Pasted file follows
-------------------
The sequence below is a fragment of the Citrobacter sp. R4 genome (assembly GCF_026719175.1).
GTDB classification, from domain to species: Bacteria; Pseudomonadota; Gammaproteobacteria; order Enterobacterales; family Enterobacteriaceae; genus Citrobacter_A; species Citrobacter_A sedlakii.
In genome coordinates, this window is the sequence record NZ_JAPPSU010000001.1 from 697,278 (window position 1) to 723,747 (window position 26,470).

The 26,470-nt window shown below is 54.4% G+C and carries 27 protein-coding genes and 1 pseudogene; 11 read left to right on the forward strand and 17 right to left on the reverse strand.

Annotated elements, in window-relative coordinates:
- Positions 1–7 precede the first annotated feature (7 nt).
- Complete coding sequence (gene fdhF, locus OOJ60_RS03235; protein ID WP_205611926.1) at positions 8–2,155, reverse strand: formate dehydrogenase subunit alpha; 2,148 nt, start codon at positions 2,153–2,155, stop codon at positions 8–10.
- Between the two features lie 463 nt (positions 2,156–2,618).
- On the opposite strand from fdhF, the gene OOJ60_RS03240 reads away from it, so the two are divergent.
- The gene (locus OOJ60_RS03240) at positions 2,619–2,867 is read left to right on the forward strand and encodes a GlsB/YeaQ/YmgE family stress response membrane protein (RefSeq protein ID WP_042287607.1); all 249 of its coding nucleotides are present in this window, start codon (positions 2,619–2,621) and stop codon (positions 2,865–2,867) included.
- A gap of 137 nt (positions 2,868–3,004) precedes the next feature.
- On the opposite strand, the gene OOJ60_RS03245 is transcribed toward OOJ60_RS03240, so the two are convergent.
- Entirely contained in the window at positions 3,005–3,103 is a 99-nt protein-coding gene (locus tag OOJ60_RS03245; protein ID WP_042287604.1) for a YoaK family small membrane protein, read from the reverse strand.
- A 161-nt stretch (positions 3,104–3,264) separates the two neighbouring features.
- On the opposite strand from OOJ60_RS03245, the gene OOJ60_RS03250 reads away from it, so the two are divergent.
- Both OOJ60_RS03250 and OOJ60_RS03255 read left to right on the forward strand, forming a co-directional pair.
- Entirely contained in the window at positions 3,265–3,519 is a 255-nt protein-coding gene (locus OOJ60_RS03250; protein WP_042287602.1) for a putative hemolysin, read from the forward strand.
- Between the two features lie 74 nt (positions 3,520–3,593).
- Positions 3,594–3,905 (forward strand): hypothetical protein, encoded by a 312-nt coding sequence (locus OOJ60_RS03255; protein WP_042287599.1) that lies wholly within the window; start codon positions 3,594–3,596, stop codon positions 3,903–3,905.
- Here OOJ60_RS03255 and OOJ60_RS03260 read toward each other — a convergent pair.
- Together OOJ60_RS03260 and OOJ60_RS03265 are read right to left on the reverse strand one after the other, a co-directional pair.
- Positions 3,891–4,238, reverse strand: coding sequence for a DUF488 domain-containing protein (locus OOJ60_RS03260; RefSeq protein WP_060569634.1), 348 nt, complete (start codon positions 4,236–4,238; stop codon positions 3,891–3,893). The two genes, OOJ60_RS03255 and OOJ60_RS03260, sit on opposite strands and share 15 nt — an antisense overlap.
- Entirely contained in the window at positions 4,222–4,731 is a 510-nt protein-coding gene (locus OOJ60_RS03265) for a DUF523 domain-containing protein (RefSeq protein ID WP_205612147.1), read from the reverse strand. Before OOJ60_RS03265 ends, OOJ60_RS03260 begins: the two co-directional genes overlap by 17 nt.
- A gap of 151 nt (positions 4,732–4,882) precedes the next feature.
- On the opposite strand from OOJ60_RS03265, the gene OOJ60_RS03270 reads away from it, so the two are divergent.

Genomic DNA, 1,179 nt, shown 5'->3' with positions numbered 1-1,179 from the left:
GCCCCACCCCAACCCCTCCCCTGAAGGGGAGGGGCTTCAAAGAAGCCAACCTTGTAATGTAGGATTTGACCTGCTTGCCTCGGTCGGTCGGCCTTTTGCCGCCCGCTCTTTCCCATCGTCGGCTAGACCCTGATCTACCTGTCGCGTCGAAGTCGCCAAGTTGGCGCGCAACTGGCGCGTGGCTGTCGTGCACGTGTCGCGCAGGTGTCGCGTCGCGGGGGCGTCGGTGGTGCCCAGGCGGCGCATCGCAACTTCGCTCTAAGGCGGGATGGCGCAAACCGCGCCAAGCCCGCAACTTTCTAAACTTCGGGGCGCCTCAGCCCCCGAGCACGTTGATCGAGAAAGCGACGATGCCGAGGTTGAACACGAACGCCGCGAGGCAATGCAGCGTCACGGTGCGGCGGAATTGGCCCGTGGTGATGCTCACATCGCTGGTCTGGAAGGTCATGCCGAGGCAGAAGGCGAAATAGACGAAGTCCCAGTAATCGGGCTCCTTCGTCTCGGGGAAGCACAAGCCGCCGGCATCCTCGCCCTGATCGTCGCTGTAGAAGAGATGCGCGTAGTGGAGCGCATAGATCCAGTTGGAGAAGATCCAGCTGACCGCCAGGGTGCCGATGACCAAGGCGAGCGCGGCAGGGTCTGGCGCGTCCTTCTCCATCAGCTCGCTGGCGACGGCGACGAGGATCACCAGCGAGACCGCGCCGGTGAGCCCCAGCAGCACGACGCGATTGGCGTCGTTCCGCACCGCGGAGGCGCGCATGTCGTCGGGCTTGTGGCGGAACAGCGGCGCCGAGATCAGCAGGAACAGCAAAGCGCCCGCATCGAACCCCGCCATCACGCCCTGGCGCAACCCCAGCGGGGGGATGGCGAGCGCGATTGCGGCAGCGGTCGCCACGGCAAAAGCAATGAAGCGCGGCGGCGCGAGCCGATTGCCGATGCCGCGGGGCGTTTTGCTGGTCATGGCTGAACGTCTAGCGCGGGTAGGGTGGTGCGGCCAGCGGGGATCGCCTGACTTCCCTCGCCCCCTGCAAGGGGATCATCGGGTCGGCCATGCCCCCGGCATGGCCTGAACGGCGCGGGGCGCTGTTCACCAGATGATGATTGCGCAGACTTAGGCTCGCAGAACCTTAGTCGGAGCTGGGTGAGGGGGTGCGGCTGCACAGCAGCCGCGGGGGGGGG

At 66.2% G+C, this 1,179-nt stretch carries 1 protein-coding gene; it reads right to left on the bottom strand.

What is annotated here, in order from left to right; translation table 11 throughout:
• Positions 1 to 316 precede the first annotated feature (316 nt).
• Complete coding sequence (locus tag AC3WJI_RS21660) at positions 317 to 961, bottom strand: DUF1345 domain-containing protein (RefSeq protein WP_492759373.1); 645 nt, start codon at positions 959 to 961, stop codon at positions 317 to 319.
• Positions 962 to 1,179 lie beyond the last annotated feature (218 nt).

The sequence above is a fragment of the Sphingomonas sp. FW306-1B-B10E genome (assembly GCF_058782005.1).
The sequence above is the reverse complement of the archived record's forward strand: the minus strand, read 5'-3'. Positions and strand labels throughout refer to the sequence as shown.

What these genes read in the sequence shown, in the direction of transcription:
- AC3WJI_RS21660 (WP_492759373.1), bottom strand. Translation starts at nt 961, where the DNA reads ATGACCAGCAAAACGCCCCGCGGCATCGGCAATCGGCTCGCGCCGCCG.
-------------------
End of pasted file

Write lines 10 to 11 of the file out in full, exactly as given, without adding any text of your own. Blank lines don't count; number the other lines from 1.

- The gene (locus OOJ60_RS03240) at positions 2,619–2,867 is read left to right on the forward strand and encodes a GlsB/YeaQ/YmgE family stress response membrane protein (RefSeq protein ID WP_042287607.1); all 249 of its coding nucleotides are present in this window, start codon (positions 2,619–2,621) and stop codon (positions 2,865–2,867) included.
- A gap of 137 nt (positions 2,868–3,004) precedes the next feature.